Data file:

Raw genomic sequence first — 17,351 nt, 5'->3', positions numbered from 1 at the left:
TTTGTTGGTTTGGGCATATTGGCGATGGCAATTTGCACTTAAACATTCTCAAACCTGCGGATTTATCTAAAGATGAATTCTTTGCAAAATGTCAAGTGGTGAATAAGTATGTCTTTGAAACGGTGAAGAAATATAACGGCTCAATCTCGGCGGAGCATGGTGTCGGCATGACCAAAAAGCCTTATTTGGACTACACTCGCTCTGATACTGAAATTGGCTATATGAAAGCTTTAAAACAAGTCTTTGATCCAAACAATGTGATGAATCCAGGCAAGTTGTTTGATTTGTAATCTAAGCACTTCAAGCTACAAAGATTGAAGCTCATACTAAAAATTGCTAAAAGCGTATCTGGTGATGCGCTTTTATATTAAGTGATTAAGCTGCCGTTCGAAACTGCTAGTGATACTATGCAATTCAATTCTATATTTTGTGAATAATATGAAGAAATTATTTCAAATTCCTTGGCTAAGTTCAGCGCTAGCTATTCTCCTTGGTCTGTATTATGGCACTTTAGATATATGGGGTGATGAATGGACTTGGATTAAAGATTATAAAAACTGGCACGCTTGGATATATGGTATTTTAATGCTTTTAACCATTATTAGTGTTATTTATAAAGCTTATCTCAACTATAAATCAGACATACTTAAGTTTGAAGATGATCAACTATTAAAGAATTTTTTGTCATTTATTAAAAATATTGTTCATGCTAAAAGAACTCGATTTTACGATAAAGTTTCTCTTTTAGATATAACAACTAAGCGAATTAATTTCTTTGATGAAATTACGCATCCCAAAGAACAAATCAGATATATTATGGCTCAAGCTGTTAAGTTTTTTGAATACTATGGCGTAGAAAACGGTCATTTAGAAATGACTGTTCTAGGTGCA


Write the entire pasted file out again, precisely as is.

Raw genomic sequence first — 17,351 nt, 5'->3', positions numbered from 1 at the left:
TTTGTTGGTTTGGGCATATTGGCGATGGCAATTTGCACTTAAACATTCTCAAACCTGCGGATTTATCTAAAGATGAATTCTTTGCAAAATGTCAAGTGGTGAATAAGTATGTCTTTGAAACGGTGAAGAAATATAACGGCTCAATCTCGGCGGAGCATGGTGTCGGCATGACCAAAAAGCCTTATTTGGACTACACTCGCTCTGATACTGAAATTGGCTATATGAAAGCTTTAAAACAAGTCTTTGATCCAAACAATGTGATGAATCCAGGCAAGTTGTTTGATTTGTAATCTAAGCACTTCAAGCTACAAAGATTGAAGCTCATACTAAAAATTGCTAAAAGCGTATCTGGTGATGCGCTTTTATATTAAGTGATTAAGCTGCCGTTCGAAACTGCTAGTGATACTATGCAATTCAATTCTATATTTTGTGAATAATATGAAGAAATTATTTCAAATTCCTTGGCTAAGTTCAGCGCTAGCTATTCTCCTTGGTCTGTATTATGGCACTTTAGATATATGGGGTGATGAATGGACTTGGATTAAAGATTATAAAAACTGGCACGCTTGGATATATGGTATTTTAATGCTTTTAACCATTATTAGTGTTATTTATAAAGCTTATCTCAACTATAAATCAGACATACTTAAGTTTGAAGATGATCAACTATTAAAGAATTTTTTGTCATTTATTAAAAATATTGTTCATGCTAAAAGAACTCGATTTTACGATAAAGTTTCTCTTTTAGATATAACAACTAAGCGAATTAATTTCTTTGATGAAATTACGCATCCCAAAGAACAAATCAGATATATTATGGCTCAAGCTGTTAAGTTTTTTGAATACTATGGCGTAGAAAACGGTCATTTAGAAATGACTGTTCTAGGTGCA